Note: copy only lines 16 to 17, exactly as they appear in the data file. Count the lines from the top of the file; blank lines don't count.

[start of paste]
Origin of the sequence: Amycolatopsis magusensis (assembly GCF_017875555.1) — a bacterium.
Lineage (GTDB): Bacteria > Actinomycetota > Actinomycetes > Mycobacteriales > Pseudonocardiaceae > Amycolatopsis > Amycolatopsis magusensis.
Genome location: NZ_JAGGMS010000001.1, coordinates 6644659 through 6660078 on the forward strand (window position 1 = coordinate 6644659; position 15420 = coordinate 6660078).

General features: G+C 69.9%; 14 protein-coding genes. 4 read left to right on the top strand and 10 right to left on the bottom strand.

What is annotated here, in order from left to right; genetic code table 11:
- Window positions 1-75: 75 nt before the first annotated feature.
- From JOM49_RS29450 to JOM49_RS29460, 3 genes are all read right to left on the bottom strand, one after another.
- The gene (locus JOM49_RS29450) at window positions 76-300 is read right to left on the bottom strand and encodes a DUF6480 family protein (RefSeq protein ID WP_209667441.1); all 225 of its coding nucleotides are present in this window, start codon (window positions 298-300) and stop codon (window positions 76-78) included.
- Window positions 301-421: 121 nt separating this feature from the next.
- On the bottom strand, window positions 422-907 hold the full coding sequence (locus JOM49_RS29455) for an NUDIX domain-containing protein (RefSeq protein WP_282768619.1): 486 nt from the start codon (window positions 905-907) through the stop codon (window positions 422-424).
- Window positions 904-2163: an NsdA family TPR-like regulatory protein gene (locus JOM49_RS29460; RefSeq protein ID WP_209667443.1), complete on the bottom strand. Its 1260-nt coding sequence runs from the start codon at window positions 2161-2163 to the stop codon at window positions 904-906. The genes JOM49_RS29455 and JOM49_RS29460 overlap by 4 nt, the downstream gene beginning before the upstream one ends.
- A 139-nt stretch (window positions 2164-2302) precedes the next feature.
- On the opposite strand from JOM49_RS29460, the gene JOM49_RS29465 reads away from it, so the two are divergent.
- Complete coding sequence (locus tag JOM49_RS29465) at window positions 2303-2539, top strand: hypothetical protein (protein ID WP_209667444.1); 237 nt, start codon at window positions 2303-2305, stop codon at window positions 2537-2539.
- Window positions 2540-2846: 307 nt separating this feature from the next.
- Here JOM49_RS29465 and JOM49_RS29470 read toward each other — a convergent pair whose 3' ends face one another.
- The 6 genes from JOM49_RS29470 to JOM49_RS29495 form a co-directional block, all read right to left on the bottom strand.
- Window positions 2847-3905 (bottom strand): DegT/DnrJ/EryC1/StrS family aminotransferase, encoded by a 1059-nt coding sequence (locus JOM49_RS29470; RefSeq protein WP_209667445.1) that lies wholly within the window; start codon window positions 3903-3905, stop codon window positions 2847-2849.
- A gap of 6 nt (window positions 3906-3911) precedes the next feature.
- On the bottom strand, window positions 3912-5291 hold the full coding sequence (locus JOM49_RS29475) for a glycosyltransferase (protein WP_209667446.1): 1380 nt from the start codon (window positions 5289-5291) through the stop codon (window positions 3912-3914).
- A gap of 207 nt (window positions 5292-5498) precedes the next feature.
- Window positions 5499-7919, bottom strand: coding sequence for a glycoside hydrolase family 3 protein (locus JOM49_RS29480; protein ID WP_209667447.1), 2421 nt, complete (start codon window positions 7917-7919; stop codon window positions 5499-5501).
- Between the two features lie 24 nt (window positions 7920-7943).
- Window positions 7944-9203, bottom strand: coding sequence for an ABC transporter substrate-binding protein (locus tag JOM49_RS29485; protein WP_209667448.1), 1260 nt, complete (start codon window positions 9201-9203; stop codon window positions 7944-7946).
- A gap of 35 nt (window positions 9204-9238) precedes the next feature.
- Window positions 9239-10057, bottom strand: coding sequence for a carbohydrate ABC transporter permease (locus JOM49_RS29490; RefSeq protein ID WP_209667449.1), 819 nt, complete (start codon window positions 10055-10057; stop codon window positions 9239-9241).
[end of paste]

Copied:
- Here JOM49_RS29465 and JOM49_RS29470 read toward each other — a convergent pair whose 3' ends face one another.
- The 6 genes from JOM49_RS29470 to JOM49_RS29495 form a co-directional block, all read right to left on the bottom strand.